Myth 10: Neutralizing Shampoos

Posted on: February 9th, 2012 by Errol Crockett 3 Comments

Most of us expect to use a neutralizing shampoo with a chemical process. The neutralizing myth has many facets so let’s start with why hair and scalp would need neutralization. We do not realize how important pH plays in our daily lives. pH indicates poor or good health in the body and the same goes for our scalp and hair. It’s important to know your body’s pH, you can prevent most diseases by controlling your body’s pH. From 0 to 6.5 on the pH scale is Acid. Alkaline is from 7.5 to 14 on the pH scale. Chemists that formulate cosmetic and hair preparations use the same pH scale to determine a formula’s potency and strength. For example, most neutralizing shampoos are acid and they fall in the 4.0 to 5.5 on the pH scale. This is needed to counter the high pH of a chemical service such as relaxing.

Relaxers are usually 13.0 to 14.0 on the pH scale. What most African American women don’t understand is that a shampoo’s pH only dilutes the pH of the relaxer temporarily. True neutralization of any substance is total destruction of its chemical action. Destroying hydroxide or peroxide while diluting pH should happen simultaneously. Hair care professionals are taught that these shampoos could actually stop the action of hydroxide, peroxide and other harsh chemicals. Yet it has never been scientifically proven.

Our research shows us that while the pH of chemical processes were momentarily diluted, the pH begins to rise minutes or even hours later. Leaving a feverish and inflammatory effect within the follicles and on the scalp. That’s why most clients that get a chemical service feel tightness to the scalp when laying down the night of their touch up. It usually wears off within the next few days. Most professionals could achieve great conditioning skills if they understood the power of pH and how to manipulate its function. Most hair loss and scalp conditions can be cured and prevented. There are certain ingredient combinations that destroy hydroxide as well as peroxide, however they must be intentionally formulated in order for a shampoo to be a true neutralizing shampoo.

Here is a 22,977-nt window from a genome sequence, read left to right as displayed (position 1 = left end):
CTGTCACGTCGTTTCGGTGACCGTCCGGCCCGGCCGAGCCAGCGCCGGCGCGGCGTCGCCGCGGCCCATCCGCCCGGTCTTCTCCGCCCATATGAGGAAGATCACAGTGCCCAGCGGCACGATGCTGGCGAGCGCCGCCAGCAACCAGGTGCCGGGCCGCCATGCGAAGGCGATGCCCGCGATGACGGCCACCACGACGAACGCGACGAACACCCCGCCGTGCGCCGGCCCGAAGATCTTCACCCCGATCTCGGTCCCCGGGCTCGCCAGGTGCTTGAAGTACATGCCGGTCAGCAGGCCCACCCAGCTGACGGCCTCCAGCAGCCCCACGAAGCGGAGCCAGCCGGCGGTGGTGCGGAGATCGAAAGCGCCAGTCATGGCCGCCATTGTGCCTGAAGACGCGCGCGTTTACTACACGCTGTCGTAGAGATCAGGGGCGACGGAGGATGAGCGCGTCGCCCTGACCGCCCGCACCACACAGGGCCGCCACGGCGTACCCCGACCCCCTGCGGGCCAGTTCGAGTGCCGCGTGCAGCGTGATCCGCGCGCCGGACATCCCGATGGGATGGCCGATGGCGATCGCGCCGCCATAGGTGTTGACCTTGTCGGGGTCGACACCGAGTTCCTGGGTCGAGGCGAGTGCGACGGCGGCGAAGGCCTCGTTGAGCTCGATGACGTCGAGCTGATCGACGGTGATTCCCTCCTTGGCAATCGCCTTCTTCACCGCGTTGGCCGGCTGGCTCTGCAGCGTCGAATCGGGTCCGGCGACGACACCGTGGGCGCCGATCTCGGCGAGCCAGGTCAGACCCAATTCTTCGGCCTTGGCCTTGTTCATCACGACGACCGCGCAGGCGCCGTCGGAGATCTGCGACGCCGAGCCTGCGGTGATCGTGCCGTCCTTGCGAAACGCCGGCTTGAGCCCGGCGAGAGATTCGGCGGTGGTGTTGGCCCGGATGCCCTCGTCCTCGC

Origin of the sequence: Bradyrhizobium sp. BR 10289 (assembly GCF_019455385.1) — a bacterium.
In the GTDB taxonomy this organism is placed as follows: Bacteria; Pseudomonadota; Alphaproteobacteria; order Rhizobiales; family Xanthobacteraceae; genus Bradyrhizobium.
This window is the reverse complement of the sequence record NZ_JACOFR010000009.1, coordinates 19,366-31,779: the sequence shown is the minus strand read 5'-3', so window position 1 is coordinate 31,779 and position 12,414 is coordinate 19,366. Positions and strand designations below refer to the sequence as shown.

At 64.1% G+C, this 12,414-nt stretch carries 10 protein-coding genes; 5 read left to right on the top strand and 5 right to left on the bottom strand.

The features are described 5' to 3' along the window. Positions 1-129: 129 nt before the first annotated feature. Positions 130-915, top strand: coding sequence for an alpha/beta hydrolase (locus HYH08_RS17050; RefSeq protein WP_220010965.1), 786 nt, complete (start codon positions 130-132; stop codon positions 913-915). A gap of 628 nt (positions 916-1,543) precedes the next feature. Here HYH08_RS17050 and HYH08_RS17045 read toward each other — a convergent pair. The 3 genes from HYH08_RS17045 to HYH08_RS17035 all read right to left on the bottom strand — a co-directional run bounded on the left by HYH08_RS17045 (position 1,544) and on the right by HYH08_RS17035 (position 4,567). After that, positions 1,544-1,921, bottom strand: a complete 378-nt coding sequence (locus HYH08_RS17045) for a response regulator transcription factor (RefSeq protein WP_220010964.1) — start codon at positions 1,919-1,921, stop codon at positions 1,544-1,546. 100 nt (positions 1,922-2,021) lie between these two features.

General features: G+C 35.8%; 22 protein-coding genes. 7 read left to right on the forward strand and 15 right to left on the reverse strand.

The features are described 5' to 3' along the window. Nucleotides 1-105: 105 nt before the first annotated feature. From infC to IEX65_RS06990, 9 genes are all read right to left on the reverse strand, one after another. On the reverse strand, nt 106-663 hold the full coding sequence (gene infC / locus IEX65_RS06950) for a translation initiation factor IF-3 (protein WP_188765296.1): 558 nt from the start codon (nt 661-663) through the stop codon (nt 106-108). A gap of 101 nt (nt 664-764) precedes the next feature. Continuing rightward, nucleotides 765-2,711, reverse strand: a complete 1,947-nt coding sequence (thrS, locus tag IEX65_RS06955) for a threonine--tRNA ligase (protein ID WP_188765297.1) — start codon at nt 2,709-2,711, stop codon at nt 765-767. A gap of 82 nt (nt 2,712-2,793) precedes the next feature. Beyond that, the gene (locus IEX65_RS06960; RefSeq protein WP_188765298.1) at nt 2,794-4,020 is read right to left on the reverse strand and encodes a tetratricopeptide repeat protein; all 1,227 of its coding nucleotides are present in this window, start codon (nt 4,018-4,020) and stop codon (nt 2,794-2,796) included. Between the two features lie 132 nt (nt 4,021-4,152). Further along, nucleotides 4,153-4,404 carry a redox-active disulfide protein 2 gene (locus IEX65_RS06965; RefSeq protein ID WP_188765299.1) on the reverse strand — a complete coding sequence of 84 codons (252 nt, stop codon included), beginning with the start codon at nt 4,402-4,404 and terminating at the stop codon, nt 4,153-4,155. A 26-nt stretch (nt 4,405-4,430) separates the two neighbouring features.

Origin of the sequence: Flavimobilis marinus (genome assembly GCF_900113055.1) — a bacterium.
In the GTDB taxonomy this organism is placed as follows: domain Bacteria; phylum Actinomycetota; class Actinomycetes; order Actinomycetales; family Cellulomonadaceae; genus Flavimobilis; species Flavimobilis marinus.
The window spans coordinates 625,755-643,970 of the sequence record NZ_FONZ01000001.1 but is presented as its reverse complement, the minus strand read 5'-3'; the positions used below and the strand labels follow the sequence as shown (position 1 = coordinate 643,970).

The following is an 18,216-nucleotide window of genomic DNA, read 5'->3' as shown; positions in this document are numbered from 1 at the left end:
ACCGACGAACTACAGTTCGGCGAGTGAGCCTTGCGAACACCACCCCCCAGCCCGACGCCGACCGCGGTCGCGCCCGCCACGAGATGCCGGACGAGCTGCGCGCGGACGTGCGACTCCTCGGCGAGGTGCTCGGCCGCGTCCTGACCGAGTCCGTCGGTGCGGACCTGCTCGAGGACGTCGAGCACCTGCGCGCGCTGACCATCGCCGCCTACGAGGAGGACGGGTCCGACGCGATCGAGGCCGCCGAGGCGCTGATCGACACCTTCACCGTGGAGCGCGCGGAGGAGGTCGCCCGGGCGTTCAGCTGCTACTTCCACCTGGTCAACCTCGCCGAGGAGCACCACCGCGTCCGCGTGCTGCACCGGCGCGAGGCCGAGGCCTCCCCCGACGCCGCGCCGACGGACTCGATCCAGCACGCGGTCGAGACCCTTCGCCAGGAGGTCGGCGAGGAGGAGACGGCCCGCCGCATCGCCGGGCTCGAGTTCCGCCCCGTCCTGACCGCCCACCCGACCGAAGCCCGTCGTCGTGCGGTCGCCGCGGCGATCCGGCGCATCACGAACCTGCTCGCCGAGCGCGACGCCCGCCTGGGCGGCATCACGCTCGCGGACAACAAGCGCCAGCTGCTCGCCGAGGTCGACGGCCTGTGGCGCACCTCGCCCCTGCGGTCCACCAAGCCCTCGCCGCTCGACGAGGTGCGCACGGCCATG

NOTE: lemon juice and vinegar will not work. The use of vinegar will create an acidic pH. It is too acidic and will burn and further dehydrate the scalp and hair. Unfortunately, the marketing of neutralizing shampoos is just myth.

3 Responses

  1. hope says:

    thanks my people

  2. C. B. says:

    So, what exactly is the real and permanent fix then- to neutralize hair?

    • Errol Crockett says:

      If you’re working with processing products, like relaxers or softeners, try to find products that operate in the “therapeutic” pH range. Our Enzyme No Lye Relaxer is at 11.5 – 11.8. Our Alkaline Mineral Softener is at 11. These ranges can be included in some natural environments, ie. lakes streams, natural salts etc. (Consult Trenton University research on soda ash)

      Most relaxers can reach A Ph OF 14. It is very difficult to formulate a neutralizing shampoo that can handle this level of pH. In our labs, we have found that market neutralizing shampoos only dilute pH levels this high (13.8 – 14).

      The short answer to your question would be, to try and use formulations with a pH that can be more easily controlled.

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